The Importance of Earnest Money Provisions

In this legal malpractice action, Jean Pierre – a Dallas commercial real estate investor – brought suit against the lawyer who represented him in a failed real estate transaction.  Pierre claimed that the lawyer had failed to advise him of the consequences of his counterparty’s changes to the earnest money provision in the real estate contract at issue.  As a result of the revised earnest money provision, Pierre lost $400,000 because the contract did not permit him to retain the earnest money when the purchaser pulled out of the transaction at the last minute.

Though the jury found in Pierre’s favor, the Court of Appeals overturned the trial court’s judgment because it found that Pierre failed to offer legally sufficient evidence of proximate causation.  In so doing, the Court of Appeals rejected Pierre’s contention that all that he needed to prove to establish causation was that he would not have signed the contract if he had understood the earnest money provision.  The Court, in rejecting Pierre’s claim, concluded that Pierre was required to prove that the counterparty would have agreed to the alternative earnest money provision (that would have refunded the money to Pierre), and that Pierre could not establish such a conclusion.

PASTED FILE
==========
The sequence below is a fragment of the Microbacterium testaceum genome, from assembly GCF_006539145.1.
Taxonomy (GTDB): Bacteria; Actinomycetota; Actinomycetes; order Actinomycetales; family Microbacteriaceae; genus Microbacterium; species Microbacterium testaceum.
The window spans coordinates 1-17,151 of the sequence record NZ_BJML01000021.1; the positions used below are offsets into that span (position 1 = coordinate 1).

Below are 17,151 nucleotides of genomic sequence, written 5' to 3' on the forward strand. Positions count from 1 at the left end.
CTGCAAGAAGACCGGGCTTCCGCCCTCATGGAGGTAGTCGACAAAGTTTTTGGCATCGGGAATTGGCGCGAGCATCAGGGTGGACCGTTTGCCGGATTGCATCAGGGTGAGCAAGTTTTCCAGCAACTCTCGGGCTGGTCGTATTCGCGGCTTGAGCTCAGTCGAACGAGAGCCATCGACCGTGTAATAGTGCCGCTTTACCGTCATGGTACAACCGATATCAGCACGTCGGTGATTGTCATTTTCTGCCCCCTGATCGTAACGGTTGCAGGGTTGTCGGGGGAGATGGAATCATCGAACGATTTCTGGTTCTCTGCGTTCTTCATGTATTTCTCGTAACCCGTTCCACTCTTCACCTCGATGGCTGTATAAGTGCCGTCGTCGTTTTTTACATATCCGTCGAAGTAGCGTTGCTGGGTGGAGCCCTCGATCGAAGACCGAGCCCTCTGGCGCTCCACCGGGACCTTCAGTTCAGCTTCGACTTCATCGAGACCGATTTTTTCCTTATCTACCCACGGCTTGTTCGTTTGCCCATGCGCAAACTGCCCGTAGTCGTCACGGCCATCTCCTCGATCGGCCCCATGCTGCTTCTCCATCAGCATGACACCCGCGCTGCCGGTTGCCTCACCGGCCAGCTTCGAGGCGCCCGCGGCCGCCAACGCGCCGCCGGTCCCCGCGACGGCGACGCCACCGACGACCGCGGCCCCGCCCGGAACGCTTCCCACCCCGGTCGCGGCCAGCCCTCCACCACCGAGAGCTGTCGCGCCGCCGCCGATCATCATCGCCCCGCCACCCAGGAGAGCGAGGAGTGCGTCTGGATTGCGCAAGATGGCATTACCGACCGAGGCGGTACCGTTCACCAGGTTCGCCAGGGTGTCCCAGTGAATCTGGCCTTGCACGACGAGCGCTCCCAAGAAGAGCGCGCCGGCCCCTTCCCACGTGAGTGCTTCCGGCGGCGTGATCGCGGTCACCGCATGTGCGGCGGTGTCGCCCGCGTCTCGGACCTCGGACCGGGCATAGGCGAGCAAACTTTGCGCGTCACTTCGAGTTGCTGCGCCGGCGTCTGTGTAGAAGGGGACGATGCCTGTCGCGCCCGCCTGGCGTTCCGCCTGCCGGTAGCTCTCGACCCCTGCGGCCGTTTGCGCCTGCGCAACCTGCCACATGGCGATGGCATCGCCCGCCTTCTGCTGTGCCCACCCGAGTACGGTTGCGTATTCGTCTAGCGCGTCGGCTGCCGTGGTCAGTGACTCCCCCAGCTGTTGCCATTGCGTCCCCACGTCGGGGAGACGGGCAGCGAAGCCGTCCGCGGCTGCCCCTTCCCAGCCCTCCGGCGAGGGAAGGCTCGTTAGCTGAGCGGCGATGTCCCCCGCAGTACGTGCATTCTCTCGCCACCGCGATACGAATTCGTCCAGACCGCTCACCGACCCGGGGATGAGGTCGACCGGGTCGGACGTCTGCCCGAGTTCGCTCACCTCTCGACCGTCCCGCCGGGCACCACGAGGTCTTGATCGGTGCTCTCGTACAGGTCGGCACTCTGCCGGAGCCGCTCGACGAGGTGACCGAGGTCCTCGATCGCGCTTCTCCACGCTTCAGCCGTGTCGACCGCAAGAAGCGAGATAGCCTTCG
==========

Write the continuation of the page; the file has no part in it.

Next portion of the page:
Pierre v. Steinbach

No Harm, No Foul

In Green v. McKay, the Court of Appeals addressed the causation requirement in a legal malpractice action.  Appellants were charged by the City of Dallas with certain code violations on a property they had sold to a debtor, who had executed a deed of trust in their favor, but who was later forced to file in Chapter 13 bankruptcy.  In response to the suit, appellants sought legal advice from appellee, McKay, who told appellants that they did not have to do anything and that “it would go away.”  The City ultimately obtained a default judgment of $562,275 against appellants, who then turned around and sued McKay for legal malpractice.  The Court of Appeals upheld the trial court’s decision, finding that the appellants had not presented any evidence of “causation.”  According to the Court, in a legal malpractice action, “[c]ausation requires that a plantiff prove a meritorious defense to the underlying case.”  Based on principles of bankruptcy law—which established that under the vendor’s lien held by appellants, they held legal title to the property in question—the Court found the appellants would not have been able to establish a meritorious defense in the code violations lawsuit even if McKay had filed an answer.  Accordingly, the Court concluded that the appellants could not establish the causation element of their malpractice claim and upheld the trial court’s dismissal.